JAPAN | Economy loses steam in Q3, but rebound likely in the final quarter
The economy stumbled again in the third quarter, registering its second contraction this year mainly due to lower private consumption and a sharp decline in public investment. In addition, economic growth was hampered by several natural disasters in the quarter, which weighed on business activity and disrupted the country’s export capacity. The economy nonetheless appears poised to rebound in the fourth quarter, although its growth momentum may depend on external demand, notably from China, which has recently shown signs of weakening amid the Sino-American trade spat. In October, the manufacturing PMI edged up on a rebound in foreign demand and higher output—partly compensating for September disruptions—but manufacturers’ confidence weakened to a nearly two-year low, while consumer confidence also deteriorated in the month.
Stronger domestic demand, buttressed by a tight labor market which may finally support wages, should help the economy broadly maintain its growth momentum next year, while investment should get a boost from the 2020 Tokyo Olympics. Lower external demand amid a regional and global slowdown as well as a planned sales tax hike in October are the main downside risks. FocusEconomics panelists see the economy growing 1.1% in 2019, which is unchanged from last month’s forecast, and 0.6% in 2020.
UNITED KINGDOM | Growth is robust in Q3, but slowdown likely in Q4 as Brexit uncertainty reaches its zenith
The economy grew strongly in the third quarter according to recent figures, supported by private consumption, public spending and net exports. Moreover, real earnings growth accelerated notably, as the tight labor market fed wage pressures. Employment growth, however, softened in quarter-on-quarter terms, possibly on rising Brexit uncertainty. Looking to Q4, signs are less positive. In October, both the services and manufacturing PMIs fell, while annual retail sales growth slowed considerably and consumer sentiment worsened. On the fiscal front, the government recently presented an expansionary budget, which should support growth next year thanks to higher spending and tax cuts. In mid-November, the UK and EU reached a preliminary agreement on Brexit withdrawal terms. Its ratification would support business confidence and investment, although there are serious doubts over whether the UK parliament will give the green light to the deal as it currently stands.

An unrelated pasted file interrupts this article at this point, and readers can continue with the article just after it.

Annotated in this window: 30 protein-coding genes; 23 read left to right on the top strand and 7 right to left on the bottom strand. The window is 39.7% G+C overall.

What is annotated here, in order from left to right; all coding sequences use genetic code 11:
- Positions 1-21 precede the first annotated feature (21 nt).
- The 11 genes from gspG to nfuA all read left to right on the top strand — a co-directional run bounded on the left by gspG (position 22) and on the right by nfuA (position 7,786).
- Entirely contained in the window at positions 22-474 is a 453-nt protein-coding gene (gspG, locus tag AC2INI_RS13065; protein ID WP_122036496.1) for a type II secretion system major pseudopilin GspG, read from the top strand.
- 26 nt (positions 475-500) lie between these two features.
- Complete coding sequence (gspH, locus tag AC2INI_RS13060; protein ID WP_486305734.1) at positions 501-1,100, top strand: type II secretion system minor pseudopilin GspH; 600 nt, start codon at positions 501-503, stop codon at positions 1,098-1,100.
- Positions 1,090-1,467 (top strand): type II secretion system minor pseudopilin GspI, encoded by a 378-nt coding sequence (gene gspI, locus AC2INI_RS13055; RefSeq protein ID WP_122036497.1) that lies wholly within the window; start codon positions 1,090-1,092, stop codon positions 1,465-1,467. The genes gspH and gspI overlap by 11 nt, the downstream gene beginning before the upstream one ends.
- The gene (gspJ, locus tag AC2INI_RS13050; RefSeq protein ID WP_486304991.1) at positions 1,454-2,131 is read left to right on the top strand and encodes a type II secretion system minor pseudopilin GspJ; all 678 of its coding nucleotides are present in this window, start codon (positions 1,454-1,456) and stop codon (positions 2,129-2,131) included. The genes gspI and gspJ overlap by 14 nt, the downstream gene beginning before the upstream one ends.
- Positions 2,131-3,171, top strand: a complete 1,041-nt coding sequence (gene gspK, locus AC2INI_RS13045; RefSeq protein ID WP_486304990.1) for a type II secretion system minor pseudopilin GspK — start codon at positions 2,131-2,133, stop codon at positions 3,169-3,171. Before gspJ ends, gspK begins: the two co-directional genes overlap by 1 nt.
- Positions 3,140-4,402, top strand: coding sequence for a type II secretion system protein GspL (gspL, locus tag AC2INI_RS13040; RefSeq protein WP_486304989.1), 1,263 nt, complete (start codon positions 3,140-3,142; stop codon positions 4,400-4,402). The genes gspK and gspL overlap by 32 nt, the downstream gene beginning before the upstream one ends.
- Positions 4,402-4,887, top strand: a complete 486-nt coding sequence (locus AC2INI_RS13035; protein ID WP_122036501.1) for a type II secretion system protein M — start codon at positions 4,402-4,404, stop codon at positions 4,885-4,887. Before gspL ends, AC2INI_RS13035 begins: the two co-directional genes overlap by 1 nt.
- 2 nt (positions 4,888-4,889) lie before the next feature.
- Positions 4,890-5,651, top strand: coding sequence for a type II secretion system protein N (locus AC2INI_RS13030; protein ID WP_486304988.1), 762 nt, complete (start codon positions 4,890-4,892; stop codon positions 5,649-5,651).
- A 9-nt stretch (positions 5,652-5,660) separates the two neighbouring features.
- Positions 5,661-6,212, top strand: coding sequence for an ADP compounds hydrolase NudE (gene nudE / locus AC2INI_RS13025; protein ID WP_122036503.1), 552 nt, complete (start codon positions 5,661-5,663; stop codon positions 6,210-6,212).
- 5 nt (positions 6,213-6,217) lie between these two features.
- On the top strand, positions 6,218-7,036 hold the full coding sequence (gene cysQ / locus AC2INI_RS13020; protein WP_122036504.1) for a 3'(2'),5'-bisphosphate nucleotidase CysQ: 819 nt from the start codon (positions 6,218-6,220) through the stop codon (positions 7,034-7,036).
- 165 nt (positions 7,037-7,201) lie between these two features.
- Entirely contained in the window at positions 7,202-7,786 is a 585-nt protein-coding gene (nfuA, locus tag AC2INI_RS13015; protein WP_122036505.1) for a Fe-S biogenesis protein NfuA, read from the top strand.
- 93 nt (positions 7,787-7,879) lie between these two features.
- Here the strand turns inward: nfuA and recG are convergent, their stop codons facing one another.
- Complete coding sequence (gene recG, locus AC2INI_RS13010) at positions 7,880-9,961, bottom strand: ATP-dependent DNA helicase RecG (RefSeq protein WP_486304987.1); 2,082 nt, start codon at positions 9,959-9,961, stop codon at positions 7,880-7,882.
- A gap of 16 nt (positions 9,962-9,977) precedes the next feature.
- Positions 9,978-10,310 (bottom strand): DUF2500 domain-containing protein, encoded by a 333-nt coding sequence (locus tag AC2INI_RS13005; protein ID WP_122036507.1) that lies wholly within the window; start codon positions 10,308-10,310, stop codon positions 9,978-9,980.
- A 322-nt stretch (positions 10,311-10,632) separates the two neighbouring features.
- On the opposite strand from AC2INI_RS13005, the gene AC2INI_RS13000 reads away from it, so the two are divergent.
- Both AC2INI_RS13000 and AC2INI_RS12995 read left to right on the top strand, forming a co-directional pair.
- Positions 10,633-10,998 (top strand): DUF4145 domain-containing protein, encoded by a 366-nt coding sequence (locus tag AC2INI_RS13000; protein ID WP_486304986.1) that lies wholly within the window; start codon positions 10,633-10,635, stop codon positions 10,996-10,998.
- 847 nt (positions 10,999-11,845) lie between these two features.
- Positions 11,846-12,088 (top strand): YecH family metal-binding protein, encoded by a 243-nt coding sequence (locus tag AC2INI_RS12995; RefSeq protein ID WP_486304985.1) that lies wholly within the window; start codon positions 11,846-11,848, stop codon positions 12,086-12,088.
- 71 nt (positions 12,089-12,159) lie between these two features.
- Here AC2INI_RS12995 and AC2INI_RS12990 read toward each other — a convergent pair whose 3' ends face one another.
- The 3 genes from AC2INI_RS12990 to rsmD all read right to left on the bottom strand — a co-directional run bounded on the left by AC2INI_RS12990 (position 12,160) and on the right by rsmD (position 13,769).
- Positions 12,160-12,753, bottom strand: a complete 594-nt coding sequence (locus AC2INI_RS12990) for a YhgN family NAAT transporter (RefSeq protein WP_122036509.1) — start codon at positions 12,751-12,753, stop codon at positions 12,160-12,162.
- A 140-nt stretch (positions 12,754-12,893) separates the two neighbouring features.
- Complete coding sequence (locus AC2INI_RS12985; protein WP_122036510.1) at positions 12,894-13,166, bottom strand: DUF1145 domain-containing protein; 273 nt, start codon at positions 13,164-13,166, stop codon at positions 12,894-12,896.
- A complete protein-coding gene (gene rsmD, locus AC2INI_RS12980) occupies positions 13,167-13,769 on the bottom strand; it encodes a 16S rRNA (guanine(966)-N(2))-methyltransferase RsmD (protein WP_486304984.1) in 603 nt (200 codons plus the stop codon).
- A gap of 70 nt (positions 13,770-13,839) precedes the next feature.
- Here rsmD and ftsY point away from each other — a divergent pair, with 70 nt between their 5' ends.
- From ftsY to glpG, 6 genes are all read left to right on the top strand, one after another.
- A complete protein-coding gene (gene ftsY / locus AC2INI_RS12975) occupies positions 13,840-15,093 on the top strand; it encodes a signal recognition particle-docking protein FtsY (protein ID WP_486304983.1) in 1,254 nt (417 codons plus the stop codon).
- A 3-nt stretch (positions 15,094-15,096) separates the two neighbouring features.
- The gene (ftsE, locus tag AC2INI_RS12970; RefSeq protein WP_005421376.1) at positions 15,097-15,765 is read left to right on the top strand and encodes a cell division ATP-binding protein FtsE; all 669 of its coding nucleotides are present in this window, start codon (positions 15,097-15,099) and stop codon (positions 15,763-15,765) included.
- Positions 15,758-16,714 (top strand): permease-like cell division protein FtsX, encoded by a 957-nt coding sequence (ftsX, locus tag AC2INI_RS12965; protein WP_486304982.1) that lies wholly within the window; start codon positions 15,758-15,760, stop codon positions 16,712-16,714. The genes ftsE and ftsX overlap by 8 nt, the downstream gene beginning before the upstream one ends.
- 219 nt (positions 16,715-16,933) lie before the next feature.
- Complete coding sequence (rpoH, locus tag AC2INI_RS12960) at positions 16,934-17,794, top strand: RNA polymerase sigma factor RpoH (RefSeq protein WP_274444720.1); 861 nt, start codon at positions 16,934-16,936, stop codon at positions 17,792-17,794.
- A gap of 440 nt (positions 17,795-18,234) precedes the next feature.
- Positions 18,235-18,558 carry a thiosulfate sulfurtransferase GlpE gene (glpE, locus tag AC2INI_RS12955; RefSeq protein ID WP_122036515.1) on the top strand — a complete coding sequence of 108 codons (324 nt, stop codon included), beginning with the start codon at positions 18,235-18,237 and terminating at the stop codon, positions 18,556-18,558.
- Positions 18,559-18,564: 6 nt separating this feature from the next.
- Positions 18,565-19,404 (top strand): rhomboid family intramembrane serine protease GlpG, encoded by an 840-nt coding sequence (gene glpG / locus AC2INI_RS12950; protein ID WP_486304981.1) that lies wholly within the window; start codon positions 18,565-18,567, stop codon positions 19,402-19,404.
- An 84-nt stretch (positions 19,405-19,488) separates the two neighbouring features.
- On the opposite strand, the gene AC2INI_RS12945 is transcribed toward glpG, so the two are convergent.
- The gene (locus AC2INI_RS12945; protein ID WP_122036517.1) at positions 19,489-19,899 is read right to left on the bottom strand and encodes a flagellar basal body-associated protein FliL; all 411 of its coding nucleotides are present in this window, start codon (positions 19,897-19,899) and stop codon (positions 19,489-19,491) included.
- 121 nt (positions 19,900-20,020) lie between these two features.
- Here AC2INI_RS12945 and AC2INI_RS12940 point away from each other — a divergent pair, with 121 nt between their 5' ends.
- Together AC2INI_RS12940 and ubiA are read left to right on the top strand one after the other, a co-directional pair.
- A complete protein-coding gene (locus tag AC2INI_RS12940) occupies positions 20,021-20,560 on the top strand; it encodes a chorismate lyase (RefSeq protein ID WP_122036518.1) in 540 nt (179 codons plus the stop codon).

Growth should be fueled next year by the looser fiscal stance and higher wages boosting private consumption. However, private fixed investment will likely remain subdued until there is greater clarity on the Brexit front. A failure to seal a withdrawal deal with the EU before the UK departs the bloc in March 2019 is the key downside risk. Our panelists expect GDP growth of 1.5% in 2019, up 0.1 percentage point from last month’s forecast, and 1.5% again in 2020.
INFLATION | Global inflation edges up in October
Global inflation rose from 3.0% in September to 3.1% in October, according to an estimate produced by FocusEconomics. The reading reflected higher price pressures in the U.S. and the Euro zone.
Most major central banks which held meetings over the last month—including the Federal Reserve, European Central Bank, Bank of Japan and Bank of England—left rates unchanged. However, the Bank of Canada tightened its stance in October, driven by robust economic activity and an expected uptick in wage growth going forward.
Global inflation is expected to reach 2.9% in 2019, which is up 0.1 percentage points from last month’s figure, but still ebbing slightly from 2018’s projected 3.1% as global demand growth slows and monetary policy tightens. The FocusEconomics panel projects that global inflation will inch down to 2.7% in 2020.
Head of Economic Research